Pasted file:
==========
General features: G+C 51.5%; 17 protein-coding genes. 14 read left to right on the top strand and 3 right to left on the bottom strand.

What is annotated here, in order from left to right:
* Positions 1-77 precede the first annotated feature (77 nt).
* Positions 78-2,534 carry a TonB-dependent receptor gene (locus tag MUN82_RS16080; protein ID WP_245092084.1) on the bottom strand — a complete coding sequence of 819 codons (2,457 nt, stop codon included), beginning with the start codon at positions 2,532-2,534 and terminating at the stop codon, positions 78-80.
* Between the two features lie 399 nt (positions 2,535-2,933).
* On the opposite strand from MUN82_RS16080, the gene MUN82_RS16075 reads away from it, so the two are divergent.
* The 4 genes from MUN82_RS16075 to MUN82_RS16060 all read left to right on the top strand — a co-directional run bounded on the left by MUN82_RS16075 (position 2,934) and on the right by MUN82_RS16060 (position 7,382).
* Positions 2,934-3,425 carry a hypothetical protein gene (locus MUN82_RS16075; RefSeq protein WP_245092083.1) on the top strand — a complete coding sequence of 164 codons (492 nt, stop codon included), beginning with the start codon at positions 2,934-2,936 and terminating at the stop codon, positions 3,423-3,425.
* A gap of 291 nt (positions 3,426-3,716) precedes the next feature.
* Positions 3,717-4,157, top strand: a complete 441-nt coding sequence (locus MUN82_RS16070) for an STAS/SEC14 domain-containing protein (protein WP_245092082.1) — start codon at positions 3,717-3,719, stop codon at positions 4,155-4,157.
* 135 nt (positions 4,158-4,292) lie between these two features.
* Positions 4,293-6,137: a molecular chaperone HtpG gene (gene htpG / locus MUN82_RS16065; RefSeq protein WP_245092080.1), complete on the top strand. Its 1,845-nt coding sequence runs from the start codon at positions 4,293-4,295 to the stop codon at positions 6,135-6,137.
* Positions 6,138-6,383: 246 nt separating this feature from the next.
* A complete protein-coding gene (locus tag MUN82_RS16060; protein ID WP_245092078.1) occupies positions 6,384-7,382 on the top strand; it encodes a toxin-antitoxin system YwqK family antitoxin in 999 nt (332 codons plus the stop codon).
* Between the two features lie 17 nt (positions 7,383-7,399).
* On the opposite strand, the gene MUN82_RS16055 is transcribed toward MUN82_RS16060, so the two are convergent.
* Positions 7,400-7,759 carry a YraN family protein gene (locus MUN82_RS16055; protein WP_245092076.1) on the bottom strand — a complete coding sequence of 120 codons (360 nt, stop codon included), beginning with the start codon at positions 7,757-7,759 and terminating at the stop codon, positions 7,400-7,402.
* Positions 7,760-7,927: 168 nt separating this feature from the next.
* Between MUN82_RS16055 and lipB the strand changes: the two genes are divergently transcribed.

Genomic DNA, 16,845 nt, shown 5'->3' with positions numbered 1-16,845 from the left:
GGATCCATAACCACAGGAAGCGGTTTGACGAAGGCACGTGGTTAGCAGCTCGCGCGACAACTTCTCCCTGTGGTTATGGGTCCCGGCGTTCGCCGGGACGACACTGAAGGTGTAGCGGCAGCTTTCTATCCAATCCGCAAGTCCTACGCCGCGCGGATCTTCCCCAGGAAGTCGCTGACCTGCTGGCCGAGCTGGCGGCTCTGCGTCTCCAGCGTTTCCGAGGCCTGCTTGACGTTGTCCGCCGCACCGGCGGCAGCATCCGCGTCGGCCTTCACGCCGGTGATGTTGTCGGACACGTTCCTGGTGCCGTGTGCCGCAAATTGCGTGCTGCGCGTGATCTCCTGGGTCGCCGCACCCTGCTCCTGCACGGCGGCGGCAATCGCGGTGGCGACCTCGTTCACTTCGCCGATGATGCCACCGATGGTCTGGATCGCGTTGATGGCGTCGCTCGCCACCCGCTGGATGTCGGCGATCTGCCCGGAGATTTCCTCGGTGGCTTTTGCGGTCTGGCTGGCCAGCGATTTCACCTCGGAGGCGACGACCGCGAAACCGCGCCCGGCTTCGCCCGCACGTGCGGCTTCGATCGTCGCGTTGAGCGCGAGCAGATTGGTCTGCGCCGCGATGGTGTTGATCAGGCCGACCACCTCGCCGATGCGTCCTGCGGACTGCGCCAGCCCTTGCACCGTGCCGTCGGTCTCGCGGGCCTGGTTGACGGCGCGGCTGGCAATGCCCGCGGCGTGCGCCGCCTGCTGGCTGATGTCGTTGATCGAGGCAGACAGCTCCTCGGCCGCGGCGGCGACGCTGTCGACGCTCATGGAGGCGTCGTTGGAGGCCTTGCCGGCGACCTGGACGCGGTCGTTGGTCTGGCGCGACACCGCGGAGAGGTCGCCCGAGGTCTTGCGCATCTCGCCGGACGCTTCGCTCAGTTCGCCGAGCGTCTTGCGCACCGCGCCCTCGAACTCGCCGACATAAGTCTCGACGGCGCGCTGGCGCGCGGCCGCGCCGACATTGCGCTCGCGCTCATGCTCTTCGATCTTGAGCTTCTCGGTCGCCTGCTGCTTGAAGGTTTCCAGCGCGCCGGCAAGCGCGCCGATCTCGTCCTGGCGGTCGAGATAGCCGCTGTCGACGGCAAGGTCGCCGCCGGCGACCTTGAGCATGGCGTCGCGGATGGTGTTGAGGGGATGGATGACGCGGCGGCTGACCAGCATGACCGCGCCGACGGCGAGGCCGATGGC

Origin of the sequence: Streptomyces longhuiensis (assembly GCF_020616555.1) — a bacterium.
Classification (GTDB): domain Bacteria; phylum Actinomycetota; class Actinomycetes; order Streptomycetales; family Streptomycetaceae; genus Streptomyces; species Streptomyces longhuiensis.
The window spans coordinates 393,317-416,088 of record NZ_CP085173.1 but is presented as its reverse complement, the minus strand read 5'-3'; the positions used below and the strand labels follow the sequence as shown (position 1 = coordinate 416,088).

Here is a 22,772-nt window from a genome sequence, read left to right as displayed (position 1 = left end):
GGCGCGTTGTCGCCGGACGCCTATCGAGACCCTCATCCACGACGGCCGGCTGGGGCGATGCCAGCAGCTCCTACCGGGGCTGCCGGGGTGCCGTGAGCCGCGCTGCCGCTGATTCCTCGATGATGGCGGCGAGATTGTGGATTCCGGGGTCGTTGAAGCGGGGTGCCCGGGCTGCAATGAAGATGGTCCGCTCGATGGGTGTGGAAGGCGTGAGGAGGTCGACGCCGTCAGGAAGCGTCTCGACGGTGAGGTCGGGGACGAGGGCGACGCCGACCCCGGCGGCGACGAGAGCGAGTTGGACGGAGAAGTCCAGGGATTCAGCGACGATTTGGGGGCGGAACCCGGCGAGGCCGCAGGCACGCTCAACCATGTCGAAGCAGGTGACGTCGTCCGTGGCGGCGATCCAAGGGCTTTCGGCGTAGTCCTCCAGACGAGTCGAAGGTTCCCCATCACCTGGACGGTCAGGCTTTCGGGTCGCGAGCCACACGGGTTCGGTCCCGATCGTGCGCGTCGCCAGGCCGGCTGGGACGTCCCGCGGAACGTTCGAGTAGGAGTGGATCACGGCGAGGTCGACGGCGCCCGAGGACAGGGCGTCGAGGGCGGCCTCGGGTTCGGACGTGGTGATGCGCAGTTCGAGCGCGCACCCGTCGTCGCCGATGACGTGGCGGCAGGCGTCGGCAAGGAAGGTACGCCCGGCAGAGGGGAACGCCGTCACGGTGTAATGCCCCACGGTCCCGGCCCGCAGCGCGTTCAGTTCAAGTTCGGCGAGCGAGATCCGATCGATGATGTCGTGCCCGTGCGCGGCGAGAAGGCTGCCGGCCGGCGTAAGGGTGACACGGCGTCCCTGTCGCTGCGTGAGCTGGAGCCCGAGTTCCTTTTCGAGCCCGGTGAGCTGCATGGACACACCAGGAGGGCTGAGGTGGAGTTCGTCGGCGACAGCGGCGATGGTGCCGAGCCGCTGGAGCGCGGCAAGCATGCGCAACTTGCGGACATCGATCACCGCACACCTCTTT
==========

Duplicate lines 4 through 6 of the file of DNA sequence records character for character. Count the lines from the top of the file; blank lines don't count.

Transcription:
* Positions 78-2,534 carry a TonB-dependent receptor gene (locus tag MUN82_RS16080; protein ID WP_245092084.1) on the bottom strand — a complete coding sequence of 819 codons (2,457 nt, stop codon included), beginning with the start codon at positions 2,532-2,534 and terminating at the stop codon, positions 78-80.
* Between the two features lie 399 nt (positions 2,535-2,933).
* On the opposite strand from MUN82_RS16080, the gene MUN82_RS16075 reads away from it, so the two are divergent.